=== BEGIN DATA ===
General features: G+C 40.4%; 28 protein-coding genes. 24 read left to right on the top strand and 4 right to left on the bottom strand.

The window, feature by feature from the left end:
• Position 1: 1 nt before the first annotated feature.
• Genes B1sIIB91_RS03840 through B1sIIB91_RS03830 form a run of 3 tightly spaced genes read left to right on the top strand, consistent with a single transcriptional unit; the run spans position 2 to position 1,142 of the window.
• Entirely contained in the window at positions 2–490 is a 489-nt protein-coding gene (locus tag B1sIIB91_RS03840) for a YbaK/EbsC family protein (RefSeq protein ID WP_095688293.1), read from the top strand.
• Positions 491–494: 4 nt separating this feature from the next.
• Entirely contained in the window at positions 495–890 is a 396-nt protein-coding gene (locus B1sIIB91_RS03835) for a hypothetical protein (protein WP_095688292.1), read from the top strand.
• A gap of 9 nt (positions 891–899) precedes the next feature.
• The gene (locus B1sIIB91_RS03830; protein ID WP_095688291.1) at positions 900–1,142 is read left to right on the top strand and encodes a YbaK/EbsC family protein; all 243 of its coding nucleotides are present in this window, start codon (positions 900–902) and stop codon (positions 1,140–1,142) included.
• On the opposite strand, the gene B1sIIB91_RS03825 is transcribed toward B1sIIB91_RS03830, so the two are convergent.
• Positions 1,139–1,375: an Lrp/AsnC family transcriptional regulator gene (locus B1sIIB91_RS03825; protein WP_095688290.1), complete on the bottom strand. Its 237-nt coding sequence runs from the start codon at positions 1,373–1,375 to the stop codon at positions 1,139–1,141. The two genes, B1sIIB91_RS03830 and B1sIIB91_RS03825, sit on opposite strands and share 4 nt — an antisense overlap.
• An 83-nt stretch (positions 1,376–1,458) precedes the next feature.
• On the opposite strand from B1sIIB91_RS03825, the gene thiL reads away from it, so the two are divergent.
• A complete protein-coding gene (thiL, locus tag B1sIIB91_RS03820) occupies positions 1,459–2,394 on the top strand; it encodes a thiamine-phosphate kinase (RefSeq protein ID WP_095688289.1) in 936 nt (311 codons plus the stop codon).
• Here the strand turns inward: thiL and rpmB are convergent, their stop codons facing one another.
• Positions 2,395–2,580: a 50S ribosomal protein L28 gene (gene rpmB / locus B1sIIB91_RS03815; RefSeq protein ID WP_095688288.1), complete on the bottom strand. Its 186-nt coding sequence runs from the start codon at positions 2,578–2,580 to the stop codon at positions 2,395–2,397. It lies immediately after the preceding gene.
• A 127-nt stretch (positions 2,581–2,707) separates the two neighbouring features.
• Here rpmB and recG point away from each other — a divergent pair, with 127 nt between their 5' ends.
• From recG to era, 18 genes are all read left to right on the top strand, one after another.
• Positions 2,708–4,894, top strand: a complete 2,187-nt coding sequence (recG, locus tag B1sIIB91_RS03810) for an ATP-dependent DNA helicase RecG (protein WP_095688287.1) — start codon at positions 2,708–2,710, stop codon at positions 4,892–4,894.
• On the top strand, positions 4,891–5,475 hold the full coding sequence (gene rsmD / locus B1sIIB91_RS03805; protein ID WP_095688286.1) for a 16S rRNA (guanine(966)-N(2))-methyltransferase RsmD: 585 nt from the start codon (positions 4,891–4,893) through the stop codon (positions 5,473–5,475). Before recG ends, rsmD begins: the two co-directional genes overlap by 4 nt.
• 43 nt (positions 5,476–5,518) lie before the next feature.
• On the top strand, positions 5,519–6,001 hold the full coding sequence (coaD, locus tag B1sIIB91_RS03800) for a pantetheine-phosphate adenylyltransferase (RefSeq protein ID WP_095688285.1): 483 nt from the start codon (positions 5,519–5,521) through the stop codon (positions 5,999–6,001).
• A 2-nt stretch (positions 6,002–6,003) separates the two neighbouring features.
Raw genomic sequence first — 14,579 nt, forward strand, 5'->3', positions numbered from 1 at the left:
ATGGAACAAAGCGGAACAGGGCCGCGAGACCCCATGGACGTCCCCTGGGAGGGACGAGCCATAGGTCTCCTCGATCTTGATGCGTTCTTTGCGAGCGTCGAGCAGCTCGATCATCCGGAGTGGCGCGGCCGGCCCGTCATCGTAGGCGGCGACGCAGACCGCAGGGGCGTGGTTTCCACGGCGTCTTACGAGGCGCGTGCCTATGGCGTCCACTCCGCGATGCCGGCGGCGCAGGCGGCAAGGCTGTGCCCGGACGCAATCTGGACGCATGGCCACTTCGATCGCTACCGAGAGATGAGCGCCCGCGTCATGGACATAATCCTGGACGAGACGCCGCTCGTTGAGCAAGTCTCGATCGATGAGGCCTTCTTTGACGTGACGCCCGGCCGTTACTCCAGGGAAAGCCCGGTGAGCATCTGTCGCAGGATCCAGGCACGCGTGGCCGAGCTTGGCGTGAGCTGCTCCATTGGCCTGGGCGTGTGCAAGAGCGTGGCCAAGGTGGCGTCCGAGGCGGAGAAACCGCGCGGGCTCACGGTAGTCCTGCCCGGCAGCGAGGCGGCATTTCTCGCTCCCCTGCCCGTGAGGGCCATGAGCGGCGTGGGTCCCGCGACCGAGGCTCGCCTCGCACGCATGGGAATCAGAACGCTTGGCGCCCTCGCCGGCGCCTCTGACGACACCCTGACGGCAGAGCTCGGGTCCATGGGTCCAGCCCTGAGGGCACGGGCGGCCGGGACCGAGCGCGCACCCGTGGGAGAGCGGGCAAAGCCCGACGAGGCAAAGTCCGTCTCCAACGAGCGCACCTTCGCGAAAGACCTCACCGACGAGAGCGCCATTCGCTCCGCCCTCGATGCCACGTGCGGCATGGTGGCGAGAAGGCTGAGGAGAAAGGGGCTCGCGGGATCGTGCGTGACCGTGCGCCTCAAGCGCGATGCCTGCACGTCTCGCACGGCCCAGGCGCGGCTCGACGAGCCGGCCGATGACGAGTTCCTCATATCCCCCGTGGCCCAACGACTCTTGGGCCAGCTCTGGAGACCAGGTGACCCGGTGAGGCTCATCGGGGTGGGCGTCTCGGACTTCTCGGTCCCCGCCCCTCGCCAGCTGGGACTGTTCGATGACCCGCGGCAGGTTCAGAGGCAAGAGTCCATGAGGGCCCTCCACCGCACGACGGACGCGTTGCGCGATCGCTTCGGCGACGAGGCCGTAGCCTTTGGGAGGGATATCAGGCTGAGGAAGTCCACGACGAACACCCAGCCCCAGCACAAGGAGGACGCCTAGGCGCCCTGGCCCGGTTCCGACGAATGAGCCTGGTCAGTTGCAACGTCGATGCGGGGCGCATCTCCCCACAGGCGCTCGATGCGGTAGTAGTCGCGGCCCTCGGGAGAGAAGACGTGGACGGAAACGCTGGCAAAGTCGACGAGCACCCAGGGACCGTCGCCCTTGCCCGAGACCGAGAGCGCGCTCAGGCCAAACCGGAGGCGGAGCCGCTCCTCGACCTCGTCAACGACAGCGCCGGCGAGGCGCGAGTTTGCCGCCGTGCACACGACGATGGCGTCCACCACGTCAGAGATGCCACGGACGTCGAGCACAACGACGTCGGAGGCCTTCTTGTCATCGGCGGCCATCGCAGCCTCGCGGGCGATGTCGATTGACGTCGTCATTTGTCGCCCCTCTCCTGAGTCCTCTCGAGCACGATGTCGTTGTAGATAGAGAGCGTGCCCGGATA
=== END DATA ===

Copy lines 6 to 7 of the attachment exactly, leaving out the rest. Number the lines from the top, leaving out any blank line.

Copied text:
• Positions 491–494: 4 nt separating this feature from the next.
• Entirely contained in the window at positions 495–890 is a 396-nt protein-coding gene (locus B1sIIB91_RS03835) for a hypothetical protein (protein WP_095688292.1), read from the top strand.